Other objects, advantages and features of the present invention should become apparent from the following detailed description which is taken in conjunction with the accompanying drawing, in which:
FIG. 1 represents a linear flash lamp made in accordance with the present invention;
FIG. 2 represents a laser system operable at liquid nitrogen temperature with flash lamps of the present invention.
The present invention is directed to a gas type flash lamp which may be operated while immersed in a coolant at a temperature of 180 C. or lower. The flash lamp contains a mixture of xenon, at a partial pressure of 5 to 1500 torr, and one of the following gases, namely helium neon, argon, krpton, hydrogen, or nitrogen, as a starting gas, at a partial pressure of 5 to 400 torr. The pressures of each gas are specified for a temperature of about 25 C. The starting gas will be characterized at any selected operating temperature by a vapor pressure high enough to allow an electrical arc discharge to be initiated. Since xenon is frozen and has a very low vapor pressure at a temperature of -180 C., flash lamps containing only xenon cannot be operated at that temperature. The addition of a starting gas allows one to start a discharge that will heat and vaporize the frozen xenon, which will then sustain an arc discharge.
Now, referring to the drawings, wherein like reference characters represent like parts throughout the specification, FIG. 1 represents a specific embodiment of a linear flash lamp 9 made in accordance with the teaching of the present invention. As shown, a short thin cylindrical lighttransparent envelope 10 has axially aligned electrodes 11 and 12 positioned at opposite ends. The envelope is filled with a mixture of argon and xenon gas in which the partial pressure of the argon at about 25 C. is torr and the partial pressure of the xenon at about 25 C. is 600 torr. A trigger wire 13 may be placed around the lamp envelope between the end electrodes for the purpose of ionizing the argon to initiate the discharge or a means separate from the envelope may be used.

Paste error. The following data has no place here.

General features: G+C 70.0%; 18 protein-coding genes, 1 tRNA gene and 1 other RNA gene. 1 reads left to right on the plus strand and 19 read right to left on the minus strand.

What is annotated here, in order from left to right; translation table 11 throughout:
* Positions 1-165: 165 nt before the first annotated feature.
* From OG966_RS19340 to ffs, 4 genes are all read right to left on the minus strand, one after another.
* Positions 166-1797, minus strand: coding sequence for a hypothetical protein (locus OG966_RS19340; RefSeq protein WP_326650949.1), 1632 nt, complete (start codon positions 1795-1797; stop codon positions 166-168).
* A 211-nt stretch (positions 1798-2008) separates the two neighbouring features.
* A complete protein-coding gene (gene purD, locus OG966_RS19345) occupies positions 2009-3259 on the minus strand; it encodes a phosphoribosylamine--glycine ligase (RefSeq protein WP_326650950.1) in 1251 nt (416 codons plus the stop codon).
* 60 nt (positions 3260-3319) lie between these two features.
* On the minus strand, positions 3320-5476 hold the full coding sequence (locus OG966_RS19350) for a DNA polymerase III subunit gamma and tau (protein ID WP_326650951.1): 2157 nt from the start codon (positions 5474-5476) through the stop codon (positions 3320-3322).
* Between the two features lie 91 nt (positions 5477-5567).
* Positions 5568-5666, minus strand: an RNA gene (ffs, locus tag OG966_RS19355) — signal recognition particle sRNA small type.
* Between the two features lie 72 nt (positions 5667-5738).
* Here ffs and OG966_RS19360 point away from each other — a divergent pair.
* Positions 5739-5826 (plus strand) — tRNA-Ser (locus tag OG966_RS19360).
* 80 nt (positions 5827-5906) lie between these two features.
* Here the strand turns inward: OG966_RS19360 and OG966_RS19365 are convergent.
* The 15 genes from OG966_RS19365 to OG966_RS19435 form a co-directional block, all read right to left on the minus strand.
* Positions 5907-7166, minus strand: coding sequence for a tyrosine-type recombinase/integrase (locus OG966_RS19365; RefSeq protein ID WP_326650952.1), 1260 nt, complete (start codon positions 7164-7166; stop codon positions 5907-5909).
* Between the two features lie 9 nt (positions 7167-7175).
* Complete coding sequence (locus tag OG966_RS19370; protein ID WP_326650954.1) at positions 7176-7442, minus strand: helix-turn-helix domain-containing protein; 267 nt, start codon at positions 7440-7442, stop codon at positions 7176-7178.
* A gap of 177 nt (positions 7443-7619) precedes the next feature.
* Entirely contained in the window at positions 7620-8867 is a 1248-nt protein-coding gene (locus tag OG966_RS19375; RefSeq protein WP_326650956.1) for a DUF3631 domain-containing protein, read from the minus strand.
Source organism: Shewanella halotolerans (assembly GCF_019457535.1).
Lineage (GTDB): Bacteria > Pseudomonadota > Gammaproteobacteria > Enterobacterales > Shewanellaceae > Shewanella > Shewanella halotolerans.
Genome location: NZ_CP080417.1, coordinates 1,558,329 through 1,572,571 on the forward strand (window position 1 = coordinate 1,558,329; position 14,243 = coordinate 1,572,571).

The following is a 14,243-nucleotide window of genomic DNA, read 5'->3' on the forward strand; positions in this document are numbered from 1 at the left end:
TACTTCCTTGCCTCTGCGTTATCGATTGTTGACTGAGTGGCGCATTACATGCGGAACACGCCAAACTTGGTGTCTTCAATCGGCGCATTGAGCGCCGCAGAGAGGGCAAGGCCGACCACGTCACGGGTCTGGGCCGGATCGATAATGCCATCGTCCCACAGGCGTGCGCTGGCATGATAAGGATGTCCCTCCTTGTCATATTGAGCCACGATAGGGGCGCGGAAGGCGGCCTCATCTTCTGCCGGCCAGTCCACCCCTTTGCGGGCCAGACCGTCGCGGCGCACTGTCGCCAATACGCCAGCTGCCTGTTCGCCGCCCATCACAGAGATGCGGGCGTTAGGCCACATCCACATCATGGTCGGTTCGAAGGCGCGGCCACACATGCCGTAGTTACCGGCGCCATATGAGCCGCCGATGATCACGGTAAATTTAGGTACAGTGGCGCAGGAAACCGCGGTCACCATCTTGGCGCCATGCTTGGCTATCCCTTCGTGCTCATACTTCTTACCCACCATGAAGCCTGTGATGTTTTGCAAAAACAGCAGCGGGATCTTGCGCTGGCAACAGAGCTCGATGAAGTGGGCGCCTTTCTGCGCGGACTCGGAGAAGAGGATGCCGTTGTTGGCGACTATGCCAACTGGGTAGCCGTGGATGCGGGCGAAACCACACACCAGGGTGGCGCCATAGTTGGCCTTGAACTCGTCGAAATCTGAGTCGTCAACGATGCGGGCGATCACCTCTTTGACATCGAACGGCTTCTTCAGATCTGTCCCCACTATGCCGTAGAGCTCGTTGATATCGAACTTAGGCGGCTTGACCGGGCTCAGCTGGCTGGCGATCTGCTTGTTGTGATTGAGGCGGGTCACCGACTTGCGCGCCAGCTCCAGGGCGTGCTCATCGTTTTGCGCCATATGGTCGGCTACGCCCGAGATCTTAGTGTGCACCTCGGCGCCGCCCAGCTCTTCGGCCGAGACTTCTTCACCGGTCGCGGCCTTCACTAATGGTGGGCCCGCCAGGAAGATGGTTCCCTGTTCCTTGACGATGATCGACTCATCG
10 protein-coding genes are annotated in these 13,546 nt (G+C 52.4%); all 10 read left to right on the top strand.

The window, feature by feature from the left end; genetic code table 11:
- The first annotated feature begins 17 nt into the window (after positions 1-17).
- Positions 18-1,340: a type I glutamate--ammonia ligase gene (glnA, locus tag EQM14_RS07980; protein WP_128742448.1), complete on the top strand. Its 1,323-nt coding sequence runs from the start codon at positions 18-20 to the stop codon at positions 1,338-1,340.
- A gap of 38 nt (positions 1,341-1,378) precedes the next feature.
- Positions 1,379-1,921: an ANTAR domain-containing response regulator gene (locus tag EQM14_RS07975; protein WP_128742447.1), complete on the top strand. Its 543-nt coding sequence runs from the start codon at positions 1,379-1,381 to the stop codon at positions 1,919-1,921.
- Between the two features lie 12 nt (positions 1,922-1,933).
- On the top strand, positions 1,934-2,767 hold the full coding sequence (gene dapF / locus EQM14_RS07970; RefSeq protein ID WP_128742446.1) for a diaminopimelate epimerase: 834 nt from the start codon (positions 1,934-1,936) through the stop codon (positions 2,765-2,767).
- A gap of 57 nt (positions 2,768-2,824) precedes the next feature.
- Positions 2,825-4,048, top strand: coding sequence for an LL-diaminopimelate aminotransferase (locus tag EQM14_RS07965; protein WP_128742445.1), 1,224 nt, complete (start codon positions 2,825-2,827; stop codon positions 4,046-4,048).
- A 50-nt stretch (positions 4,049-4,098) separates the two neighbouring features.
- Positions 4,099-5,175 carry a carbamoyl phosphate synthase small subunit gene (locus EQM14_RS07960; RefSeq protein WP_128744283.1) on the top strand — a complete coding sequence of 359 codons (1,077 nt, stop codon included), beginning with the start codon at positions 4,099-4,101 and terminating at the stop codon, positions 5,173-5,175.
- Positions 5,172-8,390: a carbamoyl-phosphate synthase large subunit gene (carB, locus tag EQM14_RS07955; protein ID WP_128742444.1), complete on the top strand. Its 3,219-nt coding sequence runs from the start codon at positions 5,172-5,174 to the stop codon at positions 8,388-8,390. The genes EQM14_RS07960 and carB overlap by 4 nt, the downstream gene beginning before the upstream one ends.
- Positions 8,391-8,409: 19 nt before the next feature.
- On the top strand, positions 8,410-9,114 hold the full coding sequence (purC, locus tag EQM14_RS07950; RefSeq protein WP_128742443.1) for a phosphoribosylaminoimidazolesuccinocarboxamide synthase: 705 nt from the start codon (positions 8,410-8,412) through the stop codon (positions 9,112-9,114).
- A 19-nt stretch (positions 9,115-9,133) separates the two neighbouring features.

FIG. 2 is a diagrammatic representation of a laser system in which one or more flash lamps 9 made in accordance with the present invention provides excitation light for a laser element 14. The flash lamps 9 and laser element 14 are immersed in liquid nitrogen 15 or any other coolant contained in a Dewar 16 or any other suitable container. The upper end of the container is provided with a movable cover 17 which includes an optical window 18 in axial alignment with the container. The removable cover permits one to insert into the container of liquid nitrogen flash-lamp-laser assemblies having components of various types, sizes and shapes to carry out any desired operation. The window in the removable cover permits light from the laser to exit from the container. If it is desired to have the light emerge from each end of the laser element, a window may also be placed at the bottom of the container in alignment with the laser element. The container may be provided with one or more fill pipes 21 which may be used to replenish the liquid nitrogen and through which necessary electrical conductors may be passed and secured to the flash lamp and trigger wires. However, the electrical conductors may be permanently retained by mechanical supports or a seal at the aperture through which they pass.